That work ethic is what built America; it's what won 2 wars and pulled the country through the Great Depression. It's what makes the international commentators say that Americans are the workingest fools on the planet, taking less vacation than anyone and working crazy overtime. I wonder. I realize I sound like a bunch of people I actually have very little in common with; but I was raised to believe that a regular paycheck was a contract, and my side of the contract was a solid 40 hours of work a week, in exchange. It sounds to me as if we may be losing that attitude. If we do, we'll regret it. And we may try to blame the resulting trouble on the Mexican immigrants; but it won't be their fault.

Sunday, June 14, 2009

Touring the East

Having ranted (see last post), I want to share some of the oddities I noticed while traveling. We did an urban vacation this year - New York City and Philadelphia, separated by a few days in Cape May, NJ.

Given that it's almost impossible these days to get rare meat from a restaurant (they're all terrified of being sued for salmonella), why do the restaurants in the Atlantic coast states turn their air conditioning down so far you could hang meat in the dining room? They can't be afraid of it going bad, they've cooked it through. The weather was very muggy while we were there, mostly too warm to carry a jacket; and I'm still surprised I didn't catch a chill from the air in those restaurants.

This being the first time I've ever driven through New Jersey and Pennsylvania, I had my first experience with Wawa. If you've been there, you know. It seems like a perfectly competent convenience store chain; but the name floored me. If you go to their web site and look at the Milestones section, you'll see the history and it actually makes sense: wawa is a Native American word for a Canada goose in flight. I foolishly assumed that Wawa, Pennsylvania was named after the firm, but I was wrong.

I was also startled to find that a dominant provider of gasoline in New Jersey is: Lukoil. When we drove down the Garden State Turnpike from New York to Cape May, Lukoil had the concession at practically every turnpike rest stop. With all the noise we hear about the U.S. energy companies, how did a Russian firm get to be so wide-spread in New Jersey? Wikipedia tells me that Lukoil bought Getty Oil in 2000 and rebranded some of the stations. I kept looking for Pikov Andropov.

WHAT is Going On?

I can't take a vacation these days without everything going to hell. I go out of town for a couple of weeks, and:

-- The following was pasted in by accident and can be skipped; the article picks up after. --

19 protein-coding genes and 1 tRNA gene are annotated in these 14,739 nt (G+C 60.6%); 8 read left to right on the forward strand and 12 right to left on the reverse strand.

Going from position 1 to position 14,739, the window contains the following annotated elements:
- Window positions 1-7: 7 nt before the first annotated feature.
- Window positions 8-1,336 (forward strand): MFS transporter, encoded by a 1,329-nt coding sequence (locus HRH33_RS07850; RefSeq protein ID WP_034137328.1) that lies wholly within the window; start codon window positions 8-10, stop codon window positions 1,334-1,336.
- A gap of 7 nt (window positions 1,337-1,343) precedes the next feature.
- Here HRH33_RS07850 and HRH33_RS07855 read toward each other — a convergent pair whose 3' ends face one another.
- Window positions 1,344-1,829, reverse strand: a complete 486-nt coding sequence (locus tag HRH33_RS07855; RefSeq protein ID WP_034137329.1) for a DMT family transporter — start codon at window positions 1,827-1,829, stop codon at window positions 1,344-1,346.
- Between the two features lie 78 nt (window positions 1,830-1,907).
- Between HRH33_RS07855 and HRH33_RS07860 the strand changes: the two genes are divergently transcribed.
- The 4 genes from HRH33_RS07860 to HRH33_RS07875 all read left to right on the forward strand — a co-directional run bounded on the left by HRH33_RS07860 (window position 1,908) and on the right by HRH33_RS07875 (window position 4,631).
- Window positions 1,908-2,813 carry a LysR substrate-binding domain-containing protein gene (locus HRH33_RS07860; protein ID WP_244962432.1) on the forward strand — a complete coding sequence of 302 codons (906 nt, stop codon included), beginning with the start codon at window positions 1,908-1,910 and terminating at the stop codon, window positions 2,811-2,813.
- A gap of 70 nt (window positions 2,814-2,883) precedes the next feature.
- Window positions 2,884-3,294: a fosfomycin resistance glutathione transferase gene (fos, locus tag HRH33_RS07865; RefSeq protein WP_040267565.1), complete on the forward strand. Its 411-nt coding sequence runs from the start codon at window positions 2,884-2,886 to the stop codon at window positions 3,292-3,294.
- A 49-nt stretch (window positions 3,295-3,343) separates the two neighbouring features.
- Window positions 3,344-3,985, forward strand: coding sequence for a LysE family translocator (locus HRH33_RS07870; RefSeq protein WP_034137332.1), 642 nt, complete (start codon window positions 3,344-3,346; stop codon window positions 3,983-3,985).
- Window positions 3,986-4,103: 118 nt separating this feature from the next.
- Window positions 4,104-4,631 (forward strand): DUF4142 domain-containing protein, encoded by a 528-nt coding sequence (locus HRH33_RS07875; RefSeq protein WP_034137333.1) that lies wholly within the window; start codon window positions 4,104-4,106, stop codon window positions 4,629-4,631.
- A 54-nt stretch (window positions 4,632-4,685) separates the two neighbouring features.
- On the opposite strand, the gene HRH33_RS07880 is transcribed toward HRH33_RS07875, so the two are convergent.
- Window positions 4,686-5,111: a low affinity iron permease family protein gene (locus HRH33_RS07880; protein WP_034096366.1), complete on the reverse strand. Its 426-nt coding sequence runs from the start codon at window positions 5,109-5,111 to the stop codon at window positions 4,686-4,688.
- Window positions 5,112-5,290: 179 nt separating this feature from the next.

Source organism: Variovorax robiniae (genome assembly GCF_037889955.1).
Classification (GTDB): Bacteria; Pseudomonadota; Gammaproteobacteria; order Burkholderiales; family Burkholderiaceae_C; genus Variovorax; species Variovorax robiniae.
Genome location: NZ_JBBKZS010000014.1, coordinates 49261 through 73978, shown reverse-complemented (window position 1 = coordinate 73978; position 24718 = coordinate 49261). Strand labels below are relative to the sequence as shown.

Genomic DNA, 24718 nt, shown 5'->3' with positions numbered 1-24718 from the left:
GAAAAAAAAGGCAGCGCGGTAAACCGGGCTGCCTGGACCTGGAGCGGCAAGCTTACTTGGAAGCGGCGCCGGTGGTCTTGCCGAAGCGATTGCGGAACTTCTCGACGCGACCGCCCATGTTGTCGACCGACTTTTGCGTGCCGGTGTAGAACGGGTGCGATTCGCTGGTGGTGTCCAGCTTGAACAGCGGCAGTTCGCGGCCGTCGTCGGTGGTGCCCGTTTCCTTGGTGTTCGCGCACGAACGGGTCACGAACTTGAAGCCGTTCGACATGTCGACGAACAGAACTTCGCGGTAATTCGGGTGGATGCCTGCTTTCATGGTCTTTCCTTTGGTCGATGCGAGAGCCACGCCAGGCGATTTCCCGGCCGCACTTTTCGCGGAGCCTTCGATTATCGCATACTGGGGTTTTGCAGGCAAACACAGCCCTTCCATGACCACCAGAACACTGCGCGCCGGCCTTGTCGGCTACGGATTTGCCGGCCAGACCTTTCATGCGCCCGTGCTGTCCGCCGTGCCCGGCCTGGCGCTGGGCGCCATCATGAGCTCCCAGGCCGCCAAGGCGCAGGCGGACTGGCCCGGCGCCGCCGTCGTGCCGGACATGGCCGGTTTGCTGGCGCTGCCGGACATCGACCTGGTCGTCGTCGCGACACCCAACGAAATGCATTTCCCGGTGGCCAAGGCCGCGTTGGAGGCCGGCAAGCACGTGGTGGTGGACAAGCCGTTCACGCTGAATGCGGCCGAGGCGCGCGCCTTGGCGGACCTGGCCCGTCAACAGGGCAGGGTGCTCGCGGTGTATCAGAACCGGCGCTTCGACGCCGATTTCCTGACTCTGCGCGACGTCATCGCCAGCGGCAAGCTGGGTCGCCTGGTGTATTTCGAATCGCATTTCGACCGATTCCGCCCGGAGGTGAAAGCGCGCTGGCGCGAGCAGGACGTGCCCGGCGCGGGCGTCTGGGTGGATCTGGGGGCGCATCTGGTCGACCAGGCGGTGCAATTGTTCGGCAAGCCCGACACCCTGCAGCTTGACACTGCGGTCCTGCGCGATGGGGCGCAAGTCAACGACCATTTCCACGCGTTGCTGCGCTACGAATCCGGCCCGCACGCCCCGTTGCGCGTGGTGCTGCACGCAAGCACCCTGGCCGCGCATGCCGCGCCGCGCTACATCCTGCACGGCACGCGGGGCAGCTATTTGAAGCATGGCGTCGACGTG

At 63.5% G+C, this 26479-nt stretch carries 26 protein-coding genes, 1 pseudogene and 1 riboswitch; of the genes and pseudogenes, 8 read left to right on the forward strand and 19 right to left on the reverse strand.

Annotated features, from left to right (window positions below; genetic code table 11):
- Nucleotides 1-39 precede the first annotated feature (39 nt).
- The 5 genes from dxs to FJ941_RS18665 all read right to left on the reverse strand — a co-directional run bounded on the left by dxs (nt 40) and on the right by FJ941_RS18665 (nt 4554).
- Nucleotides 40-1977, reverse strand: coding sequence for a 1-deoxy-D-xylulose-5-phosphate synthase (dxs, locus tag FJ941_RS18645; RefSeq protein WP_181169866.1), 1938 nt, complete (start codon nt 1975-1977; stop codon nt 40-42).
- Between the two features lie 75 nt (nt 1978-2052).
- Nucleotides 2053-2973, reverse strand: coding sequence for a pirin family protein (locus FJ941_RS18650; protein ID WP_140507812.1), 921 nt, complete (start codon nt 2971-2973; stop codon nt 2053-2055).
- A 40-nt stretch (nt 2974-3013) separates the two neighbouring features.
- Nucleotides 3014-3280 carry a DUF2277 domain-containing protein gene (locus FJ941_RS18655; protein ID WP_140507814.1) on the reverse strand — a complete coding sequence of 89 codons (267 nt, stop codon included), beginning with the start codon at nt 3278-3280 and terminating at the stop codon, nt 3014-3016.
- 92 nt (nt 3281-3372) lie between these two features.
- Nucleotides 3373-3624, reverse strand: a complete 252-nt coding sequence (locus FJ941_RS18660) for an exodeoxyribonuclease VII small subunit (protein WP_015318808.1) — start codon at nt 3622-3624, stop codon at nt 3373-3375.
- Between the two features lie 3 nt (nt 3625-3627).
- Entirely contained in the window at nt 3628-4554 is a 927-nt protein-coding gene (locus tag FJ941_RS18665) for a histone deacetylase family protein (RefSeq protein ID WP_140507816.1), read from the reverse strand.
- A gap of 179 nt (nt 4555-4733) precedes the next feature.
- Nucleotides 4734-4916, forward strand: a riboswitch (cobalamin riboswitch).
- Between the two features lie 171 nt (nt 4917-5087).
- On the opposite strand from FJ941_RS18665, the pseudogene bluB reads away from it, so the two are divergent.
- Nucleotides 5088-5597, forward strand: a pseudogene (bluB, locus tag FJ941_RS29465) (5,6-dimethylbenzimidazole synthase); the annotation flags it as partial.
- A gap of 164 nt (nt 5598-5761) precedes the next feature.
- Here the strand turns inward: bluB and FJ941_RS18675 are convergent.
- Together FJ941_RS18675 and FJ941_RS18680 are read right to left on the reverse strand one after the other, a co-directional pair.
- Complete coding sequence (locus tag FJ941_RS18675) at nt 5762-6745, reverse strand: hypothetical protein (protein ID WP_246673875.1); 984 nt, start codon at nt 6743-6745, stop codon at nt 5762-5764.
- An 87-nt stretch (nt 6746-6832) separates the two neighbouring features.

• A whack job with a gun takes out the only 3rd trimester abortion provider in Kansas.
  • Another whack job with a gun goes to the Holocaust Museum and starts shooting, killing a guard who did him no more harm than to open the door for him.
  • Kim Jong Il tests another [deleted expletive] nuclear weapon, and fires off a couple of medium range missiles for good measure.
Listen, people, I want peace and quiet on my vacations! Can't I leave you alone for a minute?

On the murder of Dr. Tiller, I don't really have much to add to what others have said. The revolting hypocrisy of the Operation Rescue position is self-evident. It wouldn't surprise me to hear that they are paying for the defense; just a suggestion for investigating journalists, if there are any left. I'm disturbed but not surprised by Cristina Page's analysis (on HuffPo) suggesting that violence against abortion clinics and providers increases in inverse relationship to the president's position on the subject. No abortion providers were killed during the Bush administration.

On the guy at the Holocaust Museum (I really think it's dignifying these people too much to refer to them by name) - if we're going to allow every idiot to buy a gun, then we have to expect that once in a while, one of the idiots will shoot somebody. Frankly, it's the price of the Second Amendment. All you NRA types, are you happy now? This one was from left field - the perp had no criminal record. He falls in the same class as the jihadi suicide bombers; unstoppable.

And there isn't much you can say about Kim Jong Il.

OK, I'm back home now; you can all stop this. (I wish...)